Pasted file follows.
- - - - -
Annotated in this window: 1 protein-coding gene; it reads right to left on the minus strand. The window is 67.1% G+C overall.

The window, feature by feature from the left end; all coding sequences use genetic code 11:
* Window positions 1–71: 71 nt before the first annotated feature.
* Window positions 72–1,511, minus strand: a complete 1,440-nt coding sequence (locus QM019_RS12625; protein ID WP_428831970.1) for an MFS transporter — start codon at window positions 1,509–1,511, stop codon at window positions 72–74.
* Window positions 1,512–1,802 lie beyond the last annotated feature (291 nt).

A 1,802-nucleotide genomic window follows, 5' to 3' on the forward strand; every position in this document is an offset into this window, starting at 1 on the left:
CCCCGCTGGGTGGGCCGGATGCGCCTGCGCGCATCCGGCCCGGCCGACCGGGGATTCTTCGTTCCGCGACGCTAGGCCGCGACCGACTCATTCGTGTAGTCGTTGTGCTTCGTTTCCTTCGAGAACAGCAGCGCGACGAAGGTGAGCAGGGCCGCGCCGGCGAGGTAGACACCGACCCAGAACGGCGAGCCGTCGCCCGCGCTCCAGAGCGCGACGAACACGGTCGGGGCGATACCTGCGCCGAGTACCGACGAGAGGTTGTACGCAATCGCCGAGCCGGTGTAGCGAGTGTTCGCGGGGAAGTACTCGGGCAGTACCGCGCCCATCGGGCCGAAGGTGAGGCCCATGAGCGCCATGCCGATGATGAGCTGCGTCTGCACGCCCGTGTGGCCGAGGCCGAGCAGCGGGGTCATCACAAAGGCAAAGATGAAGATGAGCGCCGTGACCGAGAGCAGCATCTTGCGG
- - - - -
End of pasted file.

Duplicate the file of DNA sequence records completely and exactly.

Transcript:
Annotated in this window: 1 protein-coding gene; it reads right to left on the minus strand. The window is 67.1% G+C overall.

The window, feature by feature from the left end; all coding sequences use genetic code 11:
* Window positions 1–71: 71 nt before the first annotated feature.
* Window positions 72–1,511, minus strand: a complete 1,440-nt coding sequence (locus QM019_RS12625; protein ID WP_428831970.1) for an MFS transporter — start codon at window positions 1,509–1,511, stop codon at window positions 72–74.
* Window positions 1,512–1,802 lie beyond the last annotated feature (291 nt).

A 1,802-nucleotide genomic window follows, 5' to 3' on the forward strand; every position in this document is an offset into this window, starting at 1 on the left:
CCCCGCTGGGTGGGCCGGATGCGCCTGCGCGCATCCGGCCCGGCCGACCGGGGATTCTTCGTTCCGCGACGCTAGGCCGCGACCGACTCATTCGTGTAGTCGTTGTGCTTCGTTTCCTTCGAGAACAGCAGCGCGACGAAGGTGAGCAGGGCCGCGCCGGCGAGGTAGACACCGACCCAGAACGGCGAGCCGTCGCCCGCGCTCCAGAGCGCGACGAACACGGTCGGGGCGATACCTGCGCCGAGTACCGACGAGAGGTTGTACGCAATCGCCGAGCCGGTGTAGCGAGTGTTCGCGGGGAAGTACTCGGGCAGTACCGCGCCCATCGGGCCGAAGGTGAGGCCCATGAGCGCCATGCCGATGATGAGCTGCGTCTGCACGCCCGTGTGGCCGAGGCCGAGCAGCGGGGTCATCACAAAGGCAAAGATGAAGATGAGCGCCGTGACCGAGAGCAGCATCTTGCGG